• rhoman-alek-sanyan
    rhoman alek sanyan

    “The Dead Zone” is one of the few King novels turned into really good movies. It is very true to the book in its first two thirds and integrates some nice new elements in the last. Making Sarah a supporter of Greg Stillson was a brilliant idea that adds a bit more intensity to the finale. Some details of the novel are only hinted at or cut out entirely (Johnny’s mother’s religious delusion, his first accident on the ice, the Wheel Of Fortune, etc), but compromises have to be made when turning a book with 500 pages into a feature length movie and I think the right editing choices have been made.”The Dead Zone” is not only an overlooked gem when it comes to Stephen King adaptations, it’s also one of Cronenberg’s best directing jobs, not very typical of his work, but pretty timeless. Sure, nowadays the accident at the beginning, Johnny’s visions and the shootout at the end would be made more gripping and spectacular, but those minor flaws don’t really make the movie seem all that dated.Of course, having read the book I enjoyed the movie as a portrayal of events I had pictured in my mind before. I don’t know, if “The Dead Zone” is thrilling to first time viewers, too, since the plot leaps a little, being a series of episodes rather than one continuous story. After all, I believe that Christopher Walken’s performance is strong enough to carry most of the story and make you care about this character and his fate. In fact, all the roles have been cast pretty accurately to my personal imagination.This movie is an artifact of the times when Hollywood’s most important directors would fight for the opportunity to adapt one of Stephen King’s novels. It’s every bit as enjoyable as “The Shining” as a movie, it’s just based on an inferior model. Still, “The Dead Zone” can be recommended to King fans as well as those who are indifferent to his work.

  • austin-eaton
    austin eaton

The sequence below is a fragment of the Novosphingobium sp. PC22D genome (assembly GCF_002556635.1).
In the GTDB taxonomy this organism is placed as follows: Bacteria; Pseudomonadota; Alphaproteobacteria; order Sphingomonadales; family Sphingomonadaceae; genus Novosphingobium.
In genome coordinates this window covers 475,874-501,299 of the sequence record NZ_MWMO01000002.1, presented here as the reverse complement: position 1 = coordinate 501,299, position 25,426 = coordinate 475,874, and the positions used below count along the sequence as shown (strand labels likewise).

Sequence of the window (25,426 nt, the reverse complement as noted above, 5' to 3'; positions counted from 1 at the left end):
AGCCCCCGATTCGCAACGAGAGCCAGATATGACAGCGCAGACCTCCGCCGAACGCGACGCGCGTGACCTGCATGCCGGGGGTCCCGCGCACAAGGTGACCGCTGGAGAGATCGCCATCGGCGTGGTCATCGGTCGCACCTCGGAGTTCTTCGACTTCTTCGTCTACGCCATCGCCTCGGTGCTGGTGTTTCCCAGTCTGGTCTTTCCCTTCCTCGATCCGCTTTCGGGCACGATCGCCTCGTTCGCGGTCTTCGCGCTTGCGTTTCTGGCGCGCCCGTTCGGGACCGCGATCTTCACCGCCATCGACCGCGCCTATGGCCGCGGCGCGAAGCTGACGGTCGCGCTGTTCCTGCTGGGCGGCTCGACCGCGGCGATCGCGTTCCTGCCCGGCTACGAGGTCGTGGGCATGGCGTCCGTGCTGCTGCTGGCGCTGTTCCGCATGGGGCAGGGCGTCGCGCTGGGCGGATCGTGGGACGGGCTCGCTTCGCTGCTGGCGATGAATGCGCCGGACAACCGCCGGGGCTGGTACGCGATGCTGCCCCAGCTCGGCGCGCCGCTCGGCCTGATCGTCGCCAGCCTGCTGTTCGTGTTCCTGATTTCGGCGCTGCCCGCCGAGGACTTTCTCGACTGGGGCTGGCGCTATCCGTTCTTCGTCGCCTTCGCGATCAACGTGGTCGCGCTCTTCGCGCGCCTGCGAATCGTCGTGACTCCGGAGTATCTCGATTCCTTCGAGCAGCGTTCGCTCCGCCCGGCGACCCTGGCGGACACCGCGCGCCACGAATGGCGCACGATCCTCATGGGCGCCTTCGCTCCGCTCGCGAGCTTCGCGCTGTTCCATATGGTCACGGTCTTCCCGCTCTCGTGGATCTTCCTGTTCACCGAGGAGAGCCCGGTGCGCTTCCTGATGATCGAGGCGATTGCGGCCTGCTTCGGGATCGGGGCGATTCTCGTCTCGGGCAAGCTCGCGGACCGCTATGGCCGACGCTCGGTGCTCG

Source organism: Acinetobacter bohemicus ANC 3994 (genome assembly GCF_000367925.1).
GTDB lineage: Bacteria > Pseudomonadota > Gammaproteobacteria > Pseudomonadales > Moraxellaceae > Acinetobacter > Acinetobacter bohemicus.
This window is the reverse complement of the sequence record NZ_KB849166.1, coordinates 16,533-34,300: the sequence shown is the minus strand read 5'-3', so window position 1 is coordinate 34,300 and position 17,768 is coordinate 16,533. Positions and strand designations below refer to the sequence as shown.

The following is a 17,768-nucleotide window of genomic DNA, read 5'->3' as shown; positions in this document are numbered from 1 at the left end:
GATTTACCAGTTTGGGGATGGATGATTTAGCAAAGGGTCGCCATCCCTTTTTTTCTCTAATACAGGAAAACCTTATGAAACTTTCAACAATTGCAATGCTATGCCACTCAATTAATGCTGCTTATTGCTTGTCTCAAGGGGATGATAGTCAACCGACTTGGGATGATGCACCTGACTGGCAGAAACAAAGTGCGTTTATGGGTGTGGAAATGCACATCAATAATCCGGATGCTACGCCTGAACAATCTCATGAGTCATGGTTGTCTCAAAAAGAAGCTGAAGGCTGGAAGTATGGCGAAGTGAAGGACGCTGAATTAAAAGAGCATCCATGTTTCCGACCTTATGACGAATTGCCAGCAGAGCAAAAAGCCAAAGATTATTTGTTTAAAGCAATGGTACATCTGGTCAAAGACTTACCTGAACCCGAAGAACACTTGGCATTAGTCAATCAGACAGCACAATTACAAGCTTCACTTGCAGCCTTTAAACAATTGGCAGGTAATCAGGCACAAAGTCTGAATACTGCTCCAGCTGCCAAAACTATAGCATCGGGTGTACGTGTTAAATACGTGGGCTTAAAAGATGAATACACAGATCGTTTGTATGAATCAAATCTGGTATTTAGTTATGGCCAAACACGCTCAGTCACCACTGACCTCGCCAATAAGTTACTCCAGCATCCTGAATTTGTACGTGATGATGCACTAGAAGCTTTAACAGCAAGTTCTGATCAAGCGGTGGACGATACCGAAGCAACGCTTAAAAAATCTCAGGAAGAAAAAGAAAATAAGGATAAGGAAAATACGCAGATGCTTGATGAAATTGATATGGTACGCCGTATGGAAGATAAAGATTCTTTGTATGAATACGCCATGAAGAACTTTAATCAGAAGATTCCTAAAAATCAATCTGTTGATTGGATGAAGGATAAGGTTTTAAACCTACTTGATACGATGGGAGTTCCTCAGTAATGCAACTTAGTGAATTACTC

The Dead Zone, along with The Shining and Salem’s Lot (1979) is probably one of the best cinematic adaptions of a Stephen King novel. The Dead Zone centers around young schoolteacher John Smith (the awesome Christopher Walken) who leads a pretty normal life in a small town in Maine. John is a nice young man with a classroom full of students who like him, a pretty girlfriend he wants to marry and a good relationship with his mom and dad. But late one night, a horrific car accident takes all of that away from him…and replaces it with the gift – or is it the curse? – of precognition. John awakens from a five year coma to find his girlfriend married to another man, his job long gone and his parents much more feeble and shaken. But the one thing he does have – and isn’t sure he wants – is a powerful ability to see both into the past and the future. Everyone he touches is an open book – the nurse whose house is burning down, the doctor whose mother escaped Nazi occupied Poland, the reporter whose sister killed herself…and a brutal serial killer who is raping and strangling young women. But the worst is yet to come. John meets an eager and ruthless politician (Martin Sheen) who is determined to get into the White House and declare nuclear war in the name of God. John finally decides to make use of his harrowing visions and sets out to change the future, even if it means he will not live to see it for himself.This is an emotional, sorrowful tale of loss, grief and sacrifice. John is no superhero, no butt-kicking killing machine out to stomp the bad guys. He’s a sad, lonely man with a limp and a terrible case of bad luck. The pain of John Smith haunts the expressive face of Christopher Walken throughout the entire film, and the rage he feels at the rotten hand that life has dealt him is understandable, believable and shattering. This is a man who has suffered every pain and loss that a man can suffer, yet is still determined to make the world a safe place for those he loves, even if it means losing them forever.John is indeed one of screendom’s saddest heroes – accessible, believable and heartbreaking. Christopher Walken is thoroughly convincing in his performance here: very likable and, at the same time, frighteningly intense. The cold, eternal winter in which the film takes place just reinforces the sense of loneliness and alienation. The violence is brief, but shocking, and the images are so powerful that they remain with you long after the film ends. Martin Sheen is also incredibly good as the dangerously psycho politician, and Brooke Adams is the dark ghost of regret as John’s true love, Sarah. This is a powerful, unforgettable film, whether you consider it a mystery, a horror-thriller or a tragic love story. Don’t miss it, if you can help it. 10 huge stars!